The success of Bond-films throughout the years has been self-irony. An attempt to take the story more seriously can actually ruin the whole picture - that has always been the most important ingreediance in the formula. Our hero survives explosions, rains of bullets, car chases and comes dry out of water after chasing a submarine. The beautiful and tempting women, the dangerous missions and Q's "practical" inventions are all present. But although the locations are frequently changing, moving from London to Kazakhstan, from the height of the snowy Alps to the depth of the ocean, the suspense element is somehow gone and there is no particular story between the action sequences.

And then there is the acting. Pierce Brosnan is worth a notice, but he remains nothing more than an acceptable Bond, especially when compared with Sean Connery. The major problems in the script make Bond's character seem underwritten. What was intended as an improvement of his character, by adding more emotions and vulnerability, results in confusion, unsure acting, unfinished relationships and unsteady direction. Sophie Marceau on the other hand is very impressive, partly because of her talent and appearance, partly because her character is the best written and meaningful in the film, responsible for the one and only surprising twist in the story. Judy Dench is playing the first female leader in the history of British Intelligence - a woman that is both strong and powerful. Dench makes most of her underwritten character, but it's a pity that one of the most interesting characters in the story is undeveloped. A dose of really bad acting comes from Dennise Richards. There has to be more than a well shaped body and a lab coat to convince me that she is a scientist.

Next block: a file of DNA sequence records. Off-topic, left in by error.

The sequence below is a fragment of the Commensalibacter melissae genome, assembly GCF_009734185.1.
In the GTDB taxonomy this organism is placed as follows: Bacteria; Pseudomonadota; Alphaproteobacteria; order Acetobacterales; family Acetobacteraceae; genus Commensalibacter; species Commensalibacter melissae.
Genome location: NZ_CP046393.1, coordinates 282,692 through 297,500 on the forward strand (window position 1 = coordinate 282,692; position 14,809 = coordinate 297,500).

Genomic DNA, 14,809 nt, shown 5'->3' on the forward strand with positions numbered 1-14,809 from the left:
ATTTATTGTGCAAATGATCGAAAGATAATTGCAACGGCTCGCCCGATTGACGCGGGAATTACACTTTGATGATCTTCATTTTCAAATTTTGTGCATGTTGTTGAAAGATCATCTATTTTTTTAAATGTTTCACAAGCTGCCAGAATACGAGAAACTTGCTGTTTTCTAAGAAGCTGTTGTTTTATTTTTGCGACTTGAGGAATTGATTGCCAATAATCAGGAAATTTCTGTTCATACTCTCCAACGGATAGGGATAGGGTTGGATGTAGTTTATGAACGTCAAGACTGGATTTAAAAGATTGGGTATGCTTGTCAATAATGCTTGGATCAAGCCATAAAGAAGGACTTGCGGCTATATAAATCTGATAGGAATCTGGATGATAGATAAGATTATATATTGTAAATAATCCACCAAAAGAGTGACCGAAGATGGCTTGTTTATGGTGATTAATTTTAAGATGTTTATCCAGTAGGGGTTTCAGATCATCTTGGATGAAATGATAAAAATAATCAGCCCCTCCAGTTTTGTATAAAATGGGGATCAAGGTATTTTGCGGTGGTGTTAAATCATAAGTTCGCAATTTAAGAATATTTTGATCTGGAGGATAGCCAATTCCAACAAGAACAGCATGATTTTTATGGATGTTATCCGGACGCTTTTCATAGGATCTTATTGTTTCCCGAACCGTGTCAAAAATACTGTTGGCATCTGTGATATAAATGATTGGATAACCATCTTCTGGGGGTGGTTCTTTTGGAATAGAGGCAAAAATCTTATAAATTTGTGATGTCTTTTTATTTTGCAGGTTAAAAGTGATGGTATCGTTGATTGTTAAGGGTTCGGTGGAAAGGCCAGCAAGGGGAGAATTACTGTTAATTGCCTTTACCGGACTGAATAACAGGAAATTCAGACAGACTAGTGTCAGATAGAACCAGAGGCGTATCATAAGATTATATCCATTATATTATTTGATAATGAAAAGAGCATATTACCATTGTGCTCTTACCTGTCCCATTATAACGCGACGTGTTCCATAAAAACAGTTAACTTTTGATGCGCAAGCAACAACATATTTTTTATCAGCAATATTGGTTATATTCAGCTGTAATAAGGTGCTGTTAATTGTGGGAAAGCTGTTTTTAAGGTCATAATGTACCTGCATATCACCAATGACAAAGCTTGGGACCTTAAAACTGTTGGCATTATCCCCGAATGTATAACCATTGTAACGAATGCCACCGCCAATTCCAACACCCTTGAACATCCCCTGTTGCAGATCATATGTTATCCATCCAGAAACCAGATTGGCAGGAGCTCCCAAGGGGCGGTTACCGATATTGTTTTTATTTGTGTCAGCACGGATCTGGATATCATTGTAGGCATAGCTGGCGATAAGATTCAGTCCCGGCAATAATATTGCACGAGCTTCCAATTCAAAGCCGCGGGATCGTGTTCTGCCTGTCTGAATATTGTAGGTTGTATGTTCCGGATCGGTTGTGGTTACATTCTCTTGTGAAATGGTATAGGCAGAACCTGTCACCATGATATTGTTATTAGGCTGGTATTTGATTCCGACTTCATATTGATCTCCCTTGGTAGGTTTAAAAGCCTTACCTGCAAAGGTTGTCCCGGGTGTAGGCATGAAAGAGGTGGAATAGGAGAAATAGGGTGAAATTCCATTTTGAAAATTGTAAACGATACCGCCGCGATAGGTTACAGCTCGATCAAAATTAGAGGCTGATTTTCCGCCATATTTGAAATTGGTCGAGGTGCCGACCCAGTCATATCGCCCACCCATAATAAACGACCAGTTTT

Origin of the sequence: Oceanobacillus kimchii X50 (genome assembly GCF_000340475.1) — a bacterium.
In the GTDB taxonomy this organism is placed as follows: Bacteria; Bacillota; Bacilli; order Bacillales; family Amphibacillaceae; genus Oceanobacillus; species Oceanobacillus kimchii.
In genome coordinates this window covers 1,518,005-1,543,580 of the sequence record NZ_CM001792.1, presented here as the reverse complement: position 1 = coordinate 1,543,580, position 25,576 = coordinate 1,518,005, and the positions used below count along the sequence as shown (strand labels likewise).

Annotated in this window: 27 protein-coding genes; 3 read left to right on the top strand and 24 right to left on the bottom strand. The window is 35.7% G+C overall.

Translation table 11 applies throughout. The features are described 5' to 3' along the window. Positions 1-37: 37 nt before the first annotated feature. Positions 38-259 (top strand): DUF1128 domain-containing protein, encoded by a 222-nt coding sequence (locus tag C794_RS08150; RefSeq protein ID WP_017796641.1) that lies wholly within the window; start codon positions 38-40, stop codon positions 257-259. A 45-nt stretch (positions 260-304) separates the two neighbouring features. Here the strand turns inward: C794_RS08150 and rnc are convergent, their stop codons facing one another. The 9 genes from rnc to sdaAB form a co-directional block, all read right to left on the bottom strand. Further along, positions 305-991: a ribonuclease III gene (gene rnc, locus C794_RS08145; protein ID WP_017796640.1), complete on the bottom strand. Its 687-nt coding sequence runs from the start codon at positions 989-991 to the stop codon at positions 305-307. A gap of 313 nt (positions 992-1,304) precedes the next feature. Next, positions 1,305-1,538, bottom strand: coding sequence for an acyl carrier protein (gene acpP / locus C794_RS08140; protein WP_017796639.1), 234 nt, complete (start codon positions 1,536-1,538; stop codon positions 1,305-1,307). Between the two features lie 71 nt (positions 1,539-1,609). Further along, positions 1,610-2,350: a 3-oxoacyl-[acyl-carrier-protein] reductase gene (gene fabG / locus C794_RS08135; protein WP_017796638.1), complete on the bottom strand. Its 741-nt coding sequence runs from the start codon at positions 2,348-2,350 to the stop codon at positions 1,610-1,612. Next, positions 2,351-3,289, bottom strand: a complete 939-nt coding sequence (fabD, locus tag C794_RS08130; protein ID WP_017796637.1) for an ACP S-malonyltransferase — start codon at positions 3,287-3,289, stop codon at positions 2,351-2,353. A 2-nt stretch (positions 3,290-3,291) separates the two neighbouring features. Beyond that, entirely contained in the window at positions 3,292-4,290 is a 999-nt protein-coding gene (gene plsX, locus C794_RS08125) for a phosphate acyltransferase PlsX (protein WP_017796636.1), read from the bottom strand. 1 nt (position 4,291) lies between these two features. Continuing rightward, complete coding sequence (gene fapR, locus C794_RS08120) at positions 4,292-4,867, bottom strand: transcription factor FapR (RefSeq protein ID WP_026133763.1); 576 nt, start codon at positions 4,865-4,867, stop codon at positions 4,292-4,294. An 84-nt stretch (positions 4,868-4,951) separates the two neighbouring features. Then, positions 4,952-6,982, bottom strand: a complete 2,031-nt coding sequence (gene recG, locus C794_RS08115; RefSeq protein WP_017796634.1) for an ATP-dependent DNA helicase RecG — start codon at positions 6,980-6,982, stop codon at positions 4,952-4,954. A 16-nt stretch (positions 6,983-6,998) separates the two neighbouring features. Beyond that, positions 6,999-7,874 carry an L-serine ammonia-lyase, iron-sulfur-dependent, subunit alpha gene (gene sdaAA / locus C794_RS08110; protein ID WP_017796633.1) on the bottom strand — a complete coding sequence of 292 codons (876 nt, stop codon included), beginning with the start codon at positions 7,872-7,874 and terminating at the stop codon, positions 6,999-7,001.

The previous Bond-films were known for their humor and amusing appearance. The secret is exaggeration in plot and action sequences. By crossing the line, and go beyond what most people find believable, the directors obtain that element of self-parody that these movies are known for. "..Not Enough" begins swell with the kind of stunts that made Bond famous; the impressive musical score and staggering credits, but as the events are progressing, it becomes less interesting and duller for every minute. Apted's exaggerations are too extreme and neither funny nor innovative. Because of the confusing atmosphere in the film, we are not sure whether to take this seriously or just laugh, it is impossible to do neither. The humor is instead turned into several jokes, provided by Robbie Coltrane, a character that is very similar to the characters created by the Disney company in their animated films, invented for one purpose - comic relief.

Those jokes, the well tuned musical score, impressive locations and a dose of amusing acting from Sophie Marceau and Robbie Coltrane elevate the film to the average level of what we are used to watch. To make a long story short,"The World Is Not Enough" seems more like an extinction of the Bond series than a recycling of it.